The quality of translation is of course vital: our translators are professionals and native speakers of English (and their number has always been limited…). As Finland is a bilingual country, they translate from Finnish or Swedish, some of them from both.

Q. What kinds of books are the most popular right now in Finland? For example, books from other parts of the world, or indigenous authors?

viewfromhereContemporary Finnish fiction has become popular during the past two decades: lots of new authors, new readers. This applies to prose as well as to poetry. (Social media certainly has further helped to make reading, and talking abot reading, more popular, and the media like authors, too.) In the 1980s and early 1990s, for example, translated foreign fiction was flourishing, whereas nowadays much less gets published.

Q. What books do you remember having to study in school that could be considered classics of literature by Finnish authors?

So many decades have passed since I was at school that I don’t remember that much…! But definitely Aleksis Kivi (d. 1872) was a compulsory author.

As Finland is a young culture and Finnish slowly developed into a literary language, Kivi was the first Finnish-language fiction author of lasting artistic quality – he had to create a literary style of his own, in which he excelled: his poetry contains the most beautiful verses ever written in Finnish. Kivi died insane in poverty, as there were pompous didactics and academics who disapproved of his perceptive realism in his best novel, Seitsemän veljestä (Seven Brothers). I think at school we were mainly amused by his ‘funny’ language.

Q. Who are some of the major writers from Finland that you think deserve more attention? Why don’t we hear more of these writers given the huge popularity of Scandinavian literature in recent years?

As I’m not an author or a publisher, ‘huge popularity’ is not something I personally greatly value per se…. particularly if it relates to crime literature, for which Sweden in particular is now internationally known. Crime literature sells well, in Finland, too. I don’t think ‘sellability’ is among the most important qualities of literature, or any other art form either, for that matter. Filmmaker David Cronenberg has said about the difference between entertainment and art: ‘Entertainment wants to give you what you want. Art wants to give you what you don’t know you want.’ Personally, I want to read fiction which delights me with its language, perception, philosophy, originality, humour, intelligence, and I dont’t seem to find interesting combinations of these in contemporary crime literature.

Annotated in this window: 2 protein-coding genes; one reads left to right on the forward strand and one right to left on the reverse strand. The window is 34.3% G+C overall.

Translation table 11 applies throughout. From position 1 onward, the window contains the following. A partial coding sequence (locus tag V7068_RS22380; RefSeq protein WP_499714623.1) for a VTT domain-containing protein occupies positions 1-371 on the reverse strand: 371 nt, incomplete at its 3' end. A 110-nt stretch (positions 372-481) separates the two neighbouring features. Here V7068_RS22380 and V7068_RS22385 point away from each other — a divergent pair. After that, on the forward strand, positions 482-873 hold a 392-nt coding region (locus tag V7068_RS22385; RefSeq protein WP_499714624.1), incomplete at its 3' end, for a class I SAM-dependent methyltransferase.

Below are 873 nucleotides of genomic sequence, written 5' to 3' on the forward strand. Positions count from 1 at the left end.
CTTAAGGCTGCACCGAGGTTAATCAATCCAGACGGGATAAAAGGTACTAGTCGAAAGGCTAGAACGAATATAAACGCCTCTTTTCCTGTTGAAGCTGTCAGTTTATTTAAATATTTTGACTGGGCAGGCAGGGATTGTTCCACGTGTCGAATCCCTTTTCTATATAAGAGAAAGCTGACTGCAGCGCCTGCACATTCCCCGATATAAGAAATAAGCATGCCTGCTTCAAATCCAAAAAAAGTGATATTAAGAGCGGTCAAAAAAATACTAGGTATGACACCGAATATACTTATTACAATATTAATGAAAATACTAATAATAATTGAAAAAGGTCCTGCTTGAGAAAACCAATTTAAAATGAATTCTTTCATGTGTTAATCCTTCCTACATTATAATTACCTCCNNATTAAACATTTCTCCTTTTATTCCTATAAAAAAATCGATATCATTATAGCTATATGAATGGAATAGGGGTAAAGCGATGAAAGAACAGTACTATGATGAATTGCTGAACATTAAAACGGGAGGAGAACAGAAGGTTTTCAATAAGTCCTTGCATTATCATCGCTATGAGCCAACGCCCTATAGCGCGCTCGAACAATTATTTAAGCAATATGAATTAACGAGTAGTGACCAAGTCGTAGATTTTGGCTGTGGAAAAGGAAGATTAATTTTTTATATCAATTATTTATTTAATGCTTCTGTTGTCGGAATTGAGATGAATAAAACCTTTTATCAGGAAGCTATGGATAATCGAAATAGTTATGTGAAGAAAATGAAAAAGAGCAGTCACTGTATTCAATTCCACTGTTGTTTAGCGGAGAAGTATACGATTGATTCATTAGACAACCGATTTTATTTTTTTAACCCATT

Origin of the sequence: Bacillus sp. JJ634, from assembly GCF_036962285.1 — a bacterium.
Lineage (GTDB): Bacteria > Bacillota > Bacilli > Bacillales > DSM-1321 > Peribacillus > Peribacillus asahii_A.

I was writing this just before the Frankfurt Book Fair, the commercial literary mega event: 180 books by Finnish authors have been published in German this year, and as the Fair is an international event, and Finland is Guest of Honour there, the following years will undoubtedly draw more attention to Finnish literature.

There are some amazing examples of internationally successful Finnish fiction authors: Sofi Oksanen, Arto Paasilinna, Tove Jansson (of the Moomin fame, died in 2001), Rosa Liksom…. their works have been translated at least into 20 languages (Jansson’s, 44), including English. Works by Kristina Carlson, Tuomas Kyrö, Kari Hotakainen and Johanna Sinisalo have all been published in English recently.

Q.  Tell us about some of the themes and traditions of literature in your country?

Realism, realism. There was a carpenter in the 1970s who began to write fiction, i.e. novels based on his own life as a carpenter in the countryside. He published c. 30 thick autobiographical, naturalistic novels about his life as a carpenter in the countryside, and they sold very well.

This has changed of course a lot during the past few decades: new authors, new writing, new readers.

Q. Is there a noticeable difference between literature from Finland and that from your near neighbours Sweden, Denmark?